Easton jockey wins 2,500th race
On Saturday, March 31, Easton native Michael Ziegler captured his 2,500th career win at Fonner Park in Grand Island, Nebraska. Pretty good for someone who did not want to be a jockey.
“I never grew up with the dream,” Ziegler admits.
The Minnesotan’s first memory of horse racing took place when he was 11 years old as Ziegler watched Seattle Slew win the 1977 Kentucky Derby. However, the future jockey explains his career path in horse racing didn’t develop until much later.
“I thought it was interesting and cool, but there wasn’t any horse racing going on that I knew of in southern Minnesota at the time, so I didn’t think much of it,” Ziegler says.
The equine enthusiast finally got a first hand look at the sport in 1985, when Canterbury Park opened in Shakopee. In what started out as merely a hobby, Ziegler began working with the animals and preparing them for their races; a practice known as breaking horses.
This includes walking and grooming the horses, cleaning the stalls and exercising the majestic creatures. Eventually, Ziegler says he was encouraged to start riding horses after numerous remarks were made about his diminutive five-foot-two inch frame.
“A lot of people would say ‘you’re so small, you should be a jockey.’ So I figured I should give it a shot,” Ziegler recalls.
For the next two years, Ziegler made stops in Colorado and Oklahoma to learn more about the art of horse racing. Knowing very little about what he was getting into, Ziegler says he just remained hopeful his interest would guide him in the right direction.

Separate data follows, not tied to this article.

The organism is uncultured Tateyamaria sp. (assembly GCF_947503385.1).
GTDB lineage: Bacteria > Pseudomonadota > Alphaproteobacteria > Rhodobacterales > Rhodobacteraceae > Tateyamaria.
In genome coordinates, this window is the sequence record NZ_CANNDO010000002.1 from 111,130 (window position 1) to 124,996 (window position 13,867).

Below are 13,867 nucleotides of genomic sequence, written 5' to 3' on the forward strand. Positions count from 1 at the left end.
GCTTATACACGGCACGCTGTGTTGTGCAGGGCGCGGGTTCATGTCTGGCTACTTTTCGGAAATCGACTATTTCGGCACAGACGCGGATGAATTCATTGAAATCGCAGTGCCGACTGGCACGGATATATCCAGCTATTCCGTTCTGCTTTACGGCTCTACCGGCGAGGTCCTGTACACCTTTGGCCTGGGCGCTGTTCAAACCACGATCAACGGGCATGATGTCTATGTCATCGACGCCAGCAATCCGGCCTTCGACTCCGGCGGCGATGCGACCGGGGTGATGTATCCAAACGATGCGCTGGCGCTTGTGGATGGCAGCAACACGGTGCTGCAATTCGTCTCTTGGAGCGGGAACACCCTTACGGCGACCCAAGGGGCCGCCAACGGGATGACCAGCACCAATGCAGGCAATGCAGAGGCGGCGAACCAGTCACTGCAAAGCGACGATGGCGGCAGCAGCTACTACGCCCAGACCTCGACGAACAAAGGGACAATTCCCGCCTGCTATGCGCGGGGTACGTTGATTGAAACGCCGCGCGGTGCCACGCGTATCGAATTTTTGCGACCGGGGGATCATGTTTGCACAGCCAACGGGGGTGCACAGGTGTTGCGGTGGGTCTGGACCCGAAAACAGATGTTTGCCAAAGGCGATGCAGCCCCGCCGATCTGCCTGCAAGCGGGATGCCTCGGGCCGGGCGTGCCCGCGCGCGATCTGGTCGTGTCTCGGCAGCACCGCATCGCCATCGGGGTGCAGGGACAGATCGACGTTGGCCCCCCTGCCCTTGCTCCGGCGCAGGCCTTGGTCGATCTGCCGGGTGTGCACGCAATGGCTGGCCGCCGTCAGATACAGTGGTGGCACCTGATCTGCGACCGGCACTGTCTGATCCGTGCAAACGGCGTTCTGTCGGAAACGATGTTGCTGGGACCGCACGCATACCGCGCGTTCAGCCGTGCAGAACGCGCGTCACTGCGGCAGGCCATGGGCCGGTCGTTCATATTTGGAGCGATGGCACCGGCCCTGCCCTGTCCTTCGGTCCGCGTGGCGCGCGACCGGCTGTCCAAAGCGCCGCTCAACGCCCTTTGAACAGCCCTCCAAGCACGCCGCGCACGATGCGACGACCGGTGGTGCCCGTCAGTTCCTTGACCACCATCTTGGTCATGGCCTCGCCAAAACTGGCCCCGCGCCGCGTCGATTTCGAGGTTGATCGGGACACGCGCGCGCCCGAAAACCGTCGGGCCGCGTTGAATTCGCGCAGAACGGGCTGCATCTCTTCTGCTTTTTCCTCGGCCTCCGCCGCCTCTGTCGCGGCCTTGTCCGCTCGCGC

“A lot of jockeys have family members who have rode horses before, but I went into this business completely in the dark,” Ziegler reveals. “It was really my size that aided in my decision to pursue the thoroughbred industry.”
Ziegler credits trainer Kent Stalhiem and jockey Cliff Thompson as two important mentors early in his horse racing career. Their tutelage allowed Ziegler to prepare for his first professional race at Erie Downs in Erie, Pennsylvania in 1987.
Since that first race, Ziegler has not only compiled 2,500 wins, but he has tallied 2,417 seconds and 2,412 thirds in a grand total of 19,238 starts.
With over 30 years of horse racing under his belt, Ziegler says his longevity in the industry is part luck and part preparation. The thoroughbred professional exercises his horses six days each week with a practice known as breezing; or exhibition rides of short distances. He also maintains a weight of 110-120 pounds.
“Breezing helps build up the lung capacity of the horse. We do that for about four hours every morning,” Ziegler shares. “I also practice weight control because trainers typically don’t want you to be much heavier than 120.”
Ziegler and his wife Jackie have raised five children together; Krys, Zack, Shelby, Bailey and Nick. Of the group, Zack and Shelby have taken a unique interest in their father’s line of work.
While Zack has completed veterinarian school and has been exercising horses for the last five years, Shelby began working with horses last year as a member of the United States military.
Ziegler knows he is towards the tail end of his racing career, but says he still enjoys the routine of being a jockey. For now, he plans to continue riding for as long as he can.
“As a jockey, you never know how long you’re going to last because injuries can happen at any time. I’ve been very fortunate to last this long, and I’m just going to take it one day at a time,” Ziegler adds.